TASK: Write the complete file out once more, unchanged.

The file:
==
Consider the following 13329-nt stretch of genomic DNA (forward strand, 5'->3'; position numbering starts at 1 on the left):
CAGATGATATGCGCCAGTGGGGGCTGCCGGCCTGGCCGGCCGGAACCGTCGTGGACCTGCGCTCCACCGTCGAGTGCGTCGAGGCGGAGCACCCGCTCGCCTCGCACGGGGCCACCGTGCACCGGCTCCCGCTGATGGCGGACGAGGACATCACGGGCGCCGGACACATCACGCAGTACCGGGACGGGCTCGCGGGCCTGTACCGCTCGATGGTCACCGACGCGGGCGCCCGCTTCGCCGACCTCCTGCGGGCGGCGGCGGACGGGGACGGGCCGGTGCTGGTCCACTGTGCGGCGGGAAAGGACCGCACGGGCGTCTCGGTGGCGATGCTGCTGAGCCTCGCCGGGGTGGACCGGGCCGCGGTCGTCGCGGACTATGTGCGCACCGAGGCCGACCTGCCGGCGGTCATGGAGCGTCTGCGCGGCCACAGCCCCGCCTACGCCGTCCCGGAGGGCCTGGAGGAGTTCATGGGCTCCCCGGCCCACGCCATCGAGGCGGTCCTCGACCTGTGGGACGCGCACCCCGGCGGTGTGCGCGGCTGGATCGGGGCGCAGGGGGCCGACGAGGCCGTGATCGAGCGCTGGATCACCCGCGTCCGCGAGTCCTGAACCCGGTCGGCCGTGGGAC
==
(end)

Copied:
Consider the following 13329-nt stretch of genomic DNA (forward strand, 5'->3'; position numbering starts at 1 on the left):
CAGATGATATGCGCCAGTGGGGGCTGCCGGCCTGGCCGGCCGGAACCGTCGTGGACCTGCGCTCCACCGTCGAGTGCGTCGAGGCGGAGCACCCGCTCGCCTCGCACGGGGCCACCGTGCACCGGCTCCCGCTGATGGCGGACGAGGACATCACGGGCGCCGGACACATCACGCAGTACCGGGACGGGCTCGCGGGCCTGTACCGCTCGATGGTCACCGACGCGGGCGCCCGCTTCGCCGACCTCCTGCGGGCGGCGGCGGACGGGGACGGGCCGGTGCTGGTCCACTGTGCGGCGGGAAAGGACCGCACGGGCGTCTCGGTGGCGATGCTGCTGAGCCTCGCCGGGGTGGACCGGGCCGCGGTCGTCGCGGACTATGTGCGCACCGAGGCCGACCTGCCGGCGGTCATGGAGCGTCTGCGCGGCCACAGCCCCGCCTACGCCGTCCCGGAGGGCCTGGAGGAGTTCATGGGCTCCCCGGCCCACGCCATCGAGGCGGTCCTCGACCTGTGGGACGCGCACCCCGGCGGTGTGCGCGGCTGGATCGGGGCGCAGGGGGCCGACGAGGCCGTGATCGAGCGCTGGATCACCCGCGTCCGCGAGTCCTGAACCCGGTCGGCCGTGGGAC